Antidepressant switching: If one does not work, switch to another
Switching from a tricyclic antidepressant (TCA) to a selective serotonin reuptake inhibitor (SSRI), or the other way around, following failure of or side-effects to the first antidepressant appears to be a viable strategy to achieve response among patients with major depressive disorder (MDD), a study has found.
The study included 811 adult patients with MDD treated with nortriptyline or escitalopram for up to 12 weeks. Of these, 72 switched from nortriptyline to escitalopram after a mean of 6.2 weeks and 36 from escitalopram to nortriptyline after a mean of 7.0 weeks. Reasons for switching included side-effects (n=12), nonresponse (n=34) or both (n=60), whereas no data regarding reason for switching were given in two patients.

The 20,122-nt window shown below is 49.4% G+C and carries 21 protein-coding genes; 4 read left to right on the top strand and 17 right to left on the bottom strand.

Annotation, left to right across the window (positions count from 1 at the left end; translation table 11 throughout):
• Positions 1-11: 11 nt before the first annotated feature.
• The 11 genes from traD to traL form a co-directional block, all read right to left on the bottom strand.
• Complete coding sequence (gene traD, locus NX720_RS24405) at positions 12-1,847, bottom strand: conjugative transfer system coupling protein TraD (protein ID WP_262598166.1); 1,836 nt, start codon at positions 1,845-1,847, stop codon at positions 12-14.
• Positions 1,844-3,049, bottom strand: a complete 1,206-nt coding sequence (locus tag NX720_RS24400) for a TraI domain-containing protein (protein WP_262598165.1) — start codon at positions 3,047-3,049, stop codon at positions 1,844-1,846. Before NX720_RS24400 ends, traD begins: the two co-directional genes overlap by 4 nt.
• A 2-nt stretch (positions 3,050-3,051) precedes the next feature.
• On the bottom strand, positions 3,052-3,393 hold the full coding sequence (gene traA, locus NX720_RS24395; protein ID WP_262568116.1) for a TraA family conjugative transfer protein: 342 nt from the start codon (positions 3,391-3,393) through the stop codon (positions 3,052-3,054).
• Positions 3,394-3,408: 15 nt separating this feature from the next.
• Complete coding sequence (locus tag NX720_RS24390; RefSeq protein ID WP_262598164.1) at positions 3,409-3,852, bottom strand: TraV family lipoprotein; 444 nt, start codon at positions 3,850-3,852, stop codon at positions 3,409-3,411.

Researchers followed the patients for 26 weeks after switching to measure response using the Montgomery–Åsberg Depression Rating scale (MADRS). They found that switching led to a marked reduction in MADRS scores, from a mean of 24.2 at baseline to 18.2 at the end of follow-up among escitalopram-to-nortriptyline switchers (β, −0.38, 95 percent CI, −0.51 to −0.25; p<0.001) and from 21.5 to 15.1 among nortriptyline-to-escitalopram switchers (β, −0.34, −0.41 to −0.26; p<0.001).
Frequently recorded adverse reactions to escitalopram were nausea and vomiting (15 percent) and sexual dysfunction (30 percent). Common adverse effects of nortriptyline included dry mouth (80 percent), orthostatic dizziness (32 percent), drowsiness (27 percent) and constipation (24 percent).
Individuals who switched from nortriptyline to escitalopram were predominantly women (71 percent vs 47 percent; p=0.013) and had a younger age at onset of depressive symptoms (29.5 vs 36.8 years; p=0.003).
The findings indicate that switching to an antidepressant with a different receptor profile in the case of side-effects or nonresponse, despite sufficient dose and treatment duration, may improve treatment response, researchers said.